Chung Mong-Joon Launches Bid For FIFA Presidency Blackhawks Building New Practice Facility NFLPA Planning To File Special Injunction In Brady Case Bettman Addresses Expansion, League's Strength IndyCar President Derrick Walker Steps Down Judge Orders Brady Lawsuit To Be Heard In N.Y. Bridgestone, NHL Renew Sponsor Deal Kraft Finds His Inner Maverick Over Deflategate Platini Confirms Candidacy For FIFA President Kraft Blasts NFL For Handling Of Brady Suspension
SBD/January 21, 2013/Leagues and Governing Bodies
Bruins Owner Jacobs Not Complimentary Of NHLPA, Fehr In Press Conference
Published January 21, 2013
SHOCK-AND-AWE STRATEGY: ESPN N.Y.'s Katie Strang wrote Jacobs "chose a strange way to welcome the return of hockey" when he made a "bizarre about-face in his pregame news conference as he took deliberate shots at" the NHLPA. Jacobs: "The players are going to get very rich under this transaction. They were very rich going into this. They passed up $700 million in payroll. That's a lot. And I'm hopeful that it was fulfilling." When asked if he felt it was fair to say he blamed the union for the time lost as a result of the work stoppage, Jacobs responded, "I won't comment on that." Strang called his performance an "odd display for an owner who claimed to be enthused about the start of play." Jacobs "touted" NHL Commissioner Gary Bettman's "leadership in reaching the 10-year agreement." Jacobs said, "He's probably brought a little bit of an abrasive personality with him. Not everyone loves him. And that's understood. But he's done a yeoman's job and worked his butt off. You can't outwork Gary" (ESPNNY.COM, 1/19).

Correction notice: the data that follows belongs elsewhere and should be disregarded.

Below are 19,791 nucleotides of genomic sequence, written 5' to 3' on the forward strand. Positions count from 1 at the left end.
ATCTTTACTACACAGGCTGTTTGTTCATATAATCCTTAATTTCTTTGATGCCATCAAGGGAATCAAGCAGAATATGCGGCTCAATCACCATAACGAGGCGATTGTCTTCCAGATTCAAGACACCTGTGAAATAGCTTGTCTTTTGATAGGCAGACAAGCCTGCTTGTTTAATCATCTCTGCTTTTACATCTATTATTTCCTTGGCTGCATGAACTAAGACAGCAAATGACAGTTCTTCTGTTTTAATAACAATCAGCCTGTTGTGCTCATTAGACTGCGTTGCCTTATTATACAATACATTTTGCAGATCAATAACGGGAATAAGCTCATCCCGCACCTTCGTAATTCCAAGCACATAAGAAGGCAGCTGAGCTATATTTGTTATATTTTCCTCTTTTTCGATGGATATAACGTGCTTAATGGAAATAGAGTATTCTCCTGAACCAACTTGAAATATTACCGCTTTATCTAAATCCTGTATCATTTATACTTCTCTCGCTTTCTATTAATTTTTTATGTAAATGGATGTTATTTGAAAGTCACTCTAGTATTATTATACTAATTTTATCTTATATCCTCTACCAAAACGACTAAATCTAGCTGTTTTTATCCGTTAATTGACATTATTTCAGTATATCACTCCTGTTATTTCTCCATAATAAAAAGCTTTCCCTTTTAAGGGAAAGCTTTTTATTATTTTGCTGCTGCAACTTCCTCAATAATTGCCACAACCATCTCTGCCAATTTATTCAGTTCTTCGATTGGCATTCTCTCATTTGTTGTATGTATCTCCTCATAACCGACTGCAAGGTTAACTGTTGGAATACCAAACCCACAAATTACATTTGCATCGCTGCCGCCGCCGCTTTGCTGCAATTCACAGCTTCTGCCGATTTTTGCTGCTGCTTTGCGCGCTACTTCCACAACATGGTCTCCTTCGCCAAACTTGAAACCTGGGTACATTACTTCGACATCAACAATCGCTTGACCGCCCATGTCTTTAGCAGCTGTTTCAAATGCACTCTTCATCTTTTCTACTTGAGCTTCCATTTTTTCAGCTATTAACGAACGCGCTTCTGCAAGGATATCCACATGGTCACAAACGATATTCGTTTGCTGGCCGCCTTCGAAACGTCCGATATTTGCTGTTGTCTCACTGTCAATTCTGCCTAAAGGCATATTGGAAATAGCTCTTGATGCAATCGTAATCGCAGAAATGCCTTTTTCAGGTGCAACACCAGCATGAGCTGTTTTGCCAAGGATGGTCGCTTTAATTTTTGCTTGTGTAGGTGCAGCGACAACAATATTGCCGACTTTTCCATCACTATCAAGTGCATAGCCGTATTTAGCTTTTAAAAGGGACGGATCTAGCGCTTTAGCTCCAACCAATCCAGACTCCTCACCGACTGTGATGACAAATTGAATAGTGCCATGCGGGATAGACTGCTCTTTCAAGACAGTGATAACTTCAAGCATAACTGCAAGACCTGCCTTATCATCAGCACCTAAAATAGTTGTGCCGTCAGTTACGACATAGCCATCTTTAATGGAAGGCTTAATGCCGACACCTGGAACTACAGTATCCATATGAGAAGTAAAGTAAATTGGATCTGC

END OF THE LINE AS BOG CHAIR? Jacobs also "talked as if he is preparing for the day he will step down" as NHL BOG Chair. Jacobs said, "I can see them wanting to get a fresher mind than mine." Asked how he felt about being characterized as the lockout's leader, he responded, "First of all, you’re not in a position to try to defend yourself because it’s not constructive to the process. I am coming off winning a Stanley Cup (in June 2011). I’ve got a sold-out building. I have a financially sound business -- no debt. I’ve owned (the team) for 37 years. I’m the last guy that wants to shut this down. I don’t want this to shut down. Unfortunately, I play in a league with 30 teams and when I step back and look what’s going on with the broadest sense of the league, I’ve got to play a role that is constructive. My selfish interest was definitely to keep this going within the parameters of the deal that was out there. But it (didn’t) make sense for the league, long-term. ... A lot of people were promised that we would try to right-size this. And I had to play a role in it" (BOSTON GLOBE, 1/20).
SPIN SESSION: In N.Y., Jeff Klein called Jacobs' presser a "remarkable news conference." Jacobs' "surprisingly candid comments revived the bitterness of the lockout, after the league's efforts to put the lockout in the past" (NYTIMES.com, 1/20). Also in N.Y., Pat Leonard wrote Jacobs' comments were meant to "apologize to fans for the lockout," but the press conference "quickly spiraled into a passive-aggressive spin session blaming the NHL players' association for the work stoppage and trying to rewrite history." Jacobs' "patronizing tone surely will not sit well with the union." Instead of "focusing on the start of the NHL season, Jacobs was taking parting shots at the players" (NYDAILYNEWS.com, 1/19).